I ended up taking a (used !) cork from a winebottle and filing the excess cork away. First cut to a length of 28mm. Then file at the outside (using a course file first, or you're going to take a long time !) until the outside circumreference is under 60 mm. Then drill a hole through the center and cut and file cork away until you have a cork cylinder with a wall thickness of 3mm (1/8 inch), all the while keeping the out- and inside perfectly round !

A couple of weeks later I discovered that there is a little German family company that specialises in (old) Bing and Amal carbs and fuel systems. They really have everything. Including pre-formed cork plugs for Everbest petcocks. If only I'd have known…

Fa. Tillmanns

Tel. Int. Code. + 49 2734 439771, Fax Int. Code. + 49 2734 439773

Email : tillmanns-at-a-tillmanns.de Replace the -at- with the @ symbol to get the actual email address.

They only speak German. No affiliation …yada yada. I bought my new gaskets for the petcocks from them. Sure enough they didn't fit… some filing helped that, and it must be said that I didn't have a petcock with me when I bought the gaskets.

Grease the outside of the cork and make sure that the petcock body is perfectly clean. Push the cork inside the petcock body. It should end up level with the surface the ring on the plug is supposed to rest on. If not…do your very best to get it in deeper. If it doesn't want to…wonder if you cut off the right amount of cork. If you've cut off too much cork in the first place, or you just want to take the chance…trim off the excess cork until it's perfectly level with the inner lip. Don't start putting the plug in if there's still cork bulging out, because you won't be able to get the ring seated to crimp the body over it. If you appear to have too little cork…start over. Too much, by the way, is better than too little.

If all is well in this department, then grease the plug. (Vech says wheel bearing grease…I didn't exactly have that lying around at the time so I used vaseline)

Start putting the plug in the petcock body. If it slides right in, you can start filing cork again, because it *will* leak. You should be able to get the tip in and then get stuck. It shouldn't pop back out all too quickly when you release it.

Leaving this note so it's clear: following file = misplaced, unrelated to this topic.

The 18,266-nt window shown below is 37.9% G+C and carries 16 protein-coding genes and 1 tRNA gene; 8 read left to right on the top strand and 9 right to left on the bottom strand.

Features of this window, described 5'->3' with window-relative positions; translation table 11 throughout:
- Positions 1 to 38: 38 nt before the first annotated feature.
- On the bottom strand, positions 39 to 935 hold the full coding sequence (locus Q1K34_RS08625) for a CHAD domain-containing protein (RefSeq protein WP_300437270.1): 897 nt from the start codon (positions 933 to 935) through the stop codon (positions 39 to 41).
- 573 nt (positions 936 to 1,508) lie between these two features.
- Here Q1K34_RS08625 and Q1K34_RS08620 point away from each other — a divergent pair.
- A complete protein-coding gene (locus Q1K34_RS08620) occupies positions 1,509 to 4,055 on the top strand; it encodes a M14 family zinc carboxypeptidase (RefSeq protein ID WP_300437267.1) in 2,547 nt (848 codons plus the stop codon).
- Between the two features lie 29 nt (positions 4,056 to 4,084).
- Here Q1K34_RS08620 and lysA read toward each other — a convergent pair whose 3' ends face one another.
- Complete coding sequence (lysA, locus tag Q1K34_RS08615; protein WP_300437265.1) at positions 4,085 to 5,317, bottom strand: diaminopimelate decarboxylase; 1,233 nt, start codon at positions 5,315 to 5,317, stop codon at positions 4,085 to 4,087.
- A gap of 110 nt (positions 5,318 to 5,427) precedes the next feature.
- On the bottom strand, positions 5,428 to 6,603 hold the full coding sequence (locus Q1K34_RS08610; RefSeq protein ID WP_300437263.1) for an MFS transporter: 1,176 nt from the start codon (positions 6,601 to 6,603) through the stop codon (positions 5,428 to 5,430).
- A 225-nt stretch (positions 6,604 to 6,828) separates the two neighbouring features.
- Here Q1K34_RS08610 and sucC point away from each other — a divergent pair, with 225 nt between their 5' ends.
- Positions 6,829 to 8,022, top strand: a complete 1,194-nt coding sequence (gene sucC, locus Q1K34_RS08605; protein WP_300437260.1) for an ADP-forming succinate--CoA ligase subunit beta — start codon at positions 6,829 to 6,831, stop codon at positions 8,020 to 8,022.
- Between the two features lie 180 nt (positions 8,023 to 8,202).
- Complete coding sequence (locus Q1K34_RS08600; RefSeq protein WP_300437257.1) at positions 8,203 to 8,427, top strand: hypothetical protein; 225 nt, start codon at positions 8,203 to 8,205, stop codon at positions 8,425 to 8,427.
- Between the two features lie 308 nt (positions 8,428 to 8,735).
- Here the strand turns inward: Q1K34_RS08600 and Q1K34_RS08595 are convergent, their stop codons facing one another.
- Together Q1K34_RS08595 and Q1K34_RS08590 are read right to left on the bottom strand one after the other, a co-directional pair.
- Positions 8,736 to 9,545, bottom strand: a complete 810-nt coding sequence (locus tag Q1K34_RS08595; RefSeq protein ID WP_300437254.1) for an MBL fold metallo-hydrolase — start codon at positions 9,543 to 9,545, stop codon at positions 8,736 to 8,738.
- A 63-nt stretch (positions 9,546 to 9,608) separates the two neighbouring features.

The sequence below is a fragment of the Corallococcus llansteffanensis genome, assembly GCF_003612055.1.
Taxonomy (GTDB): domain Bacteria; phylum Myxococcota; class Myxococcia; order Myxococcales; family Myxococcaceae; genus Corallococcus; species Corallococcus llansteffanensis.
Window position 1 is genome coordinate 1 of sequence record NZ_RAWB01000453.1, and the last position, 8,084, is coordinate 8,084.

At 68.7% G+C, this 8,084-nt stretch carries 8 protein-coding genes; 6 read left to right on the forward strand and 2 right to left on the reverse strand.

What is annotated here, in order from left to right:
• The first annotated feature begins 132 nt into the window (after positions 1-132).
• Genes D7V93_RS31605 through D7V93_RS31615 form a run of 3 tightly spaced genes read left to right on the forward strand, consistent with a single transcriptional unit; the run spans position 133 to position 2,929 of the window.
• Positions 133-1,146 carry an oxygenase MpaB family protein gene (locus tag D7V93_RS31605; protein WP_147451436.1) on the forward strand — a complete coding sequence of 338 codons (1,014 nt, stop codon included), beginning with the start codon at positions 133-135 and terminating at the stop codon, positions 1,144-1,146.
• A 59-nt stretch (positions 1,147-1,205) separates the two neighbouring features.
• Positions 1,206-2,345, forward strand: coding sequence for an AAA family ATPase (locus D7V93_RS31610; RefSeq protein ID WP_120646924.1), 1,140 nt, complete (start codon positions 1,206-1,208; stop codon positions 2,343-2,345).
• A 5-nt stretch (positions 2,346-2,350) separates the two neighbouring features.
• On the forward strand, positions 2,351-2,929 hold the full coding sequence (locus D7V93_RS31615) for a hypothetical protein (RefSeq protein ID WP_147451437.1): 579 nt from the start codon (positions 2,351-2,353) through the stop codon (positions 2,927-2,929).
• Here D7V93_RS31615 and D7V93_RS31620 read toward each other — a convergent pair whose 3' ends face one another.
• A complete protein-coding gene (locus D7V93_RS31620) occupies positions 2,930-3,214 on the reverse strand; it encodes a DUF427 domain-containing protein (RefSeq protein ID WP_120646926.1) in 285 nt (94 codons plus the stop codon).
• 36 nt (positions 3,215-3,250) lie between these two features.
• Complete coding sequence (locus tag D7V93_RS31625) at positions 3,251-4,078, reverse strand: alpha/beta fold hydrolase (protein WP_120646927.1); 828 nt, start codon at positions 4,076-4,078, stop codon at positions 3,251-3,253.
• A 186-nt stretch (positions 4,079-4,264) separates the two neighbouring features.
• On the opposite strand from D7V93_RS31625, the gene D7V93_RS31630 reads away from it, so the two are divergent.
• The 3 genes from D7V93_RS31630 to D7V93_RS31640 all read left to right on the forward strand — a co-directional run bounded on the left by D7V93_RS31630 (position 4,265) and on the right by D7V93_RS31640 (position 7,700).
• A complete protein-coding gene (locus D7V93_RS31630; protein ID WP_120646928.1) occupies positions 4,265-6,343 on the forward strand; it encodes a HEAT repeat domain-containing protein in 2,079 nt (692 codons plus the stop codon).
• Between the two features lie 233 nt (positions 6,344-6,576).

Then I used a large C-clamp and a block of soft wood with a slit sawed in it (careful…sawing this slit "quickly so I could go on" nearly cost me my thumb and a lot more time than doing it carefully. It's also a lot less painful doing it carefully) so that the handle of the petcock will fit in it. That way (and with kitchen paper), you'll be able to apply force without damaging anything. If the plug doesn't go in by screwing the C-spanner by hand, file some more at the inside of the cork. Do this with the petcock in a vise (paper !) and clean out all the cork filings from the inside. Don't forget to remove any grease left on the cork before you start filing. Then apply new grease to the plug and try again. You should be able to get the plug in all the way until the ring touches the housing. Once you get there, put the petcock in the vise again and put the vise clamp (paper !) on the handle. Try moving the handle to the R and A positions. This is probably hardly possible by hand, but should work with the vise grips. The petcock will loosen up with use. If it rotates easily, you can just as well start over now, because it will leak. If you're satisfied, transfer the clamping equipment (paper on the back, wood block on the front) to the vise, put the petcock in and press the ring past the crimped part of the body you've been cutting at. Recrimp the side of the body over the ring. The best way to do this is with a small punch and a light hammer : give a slight blow on either side of the rim of the petcock body to bend the metal over the ring a bit.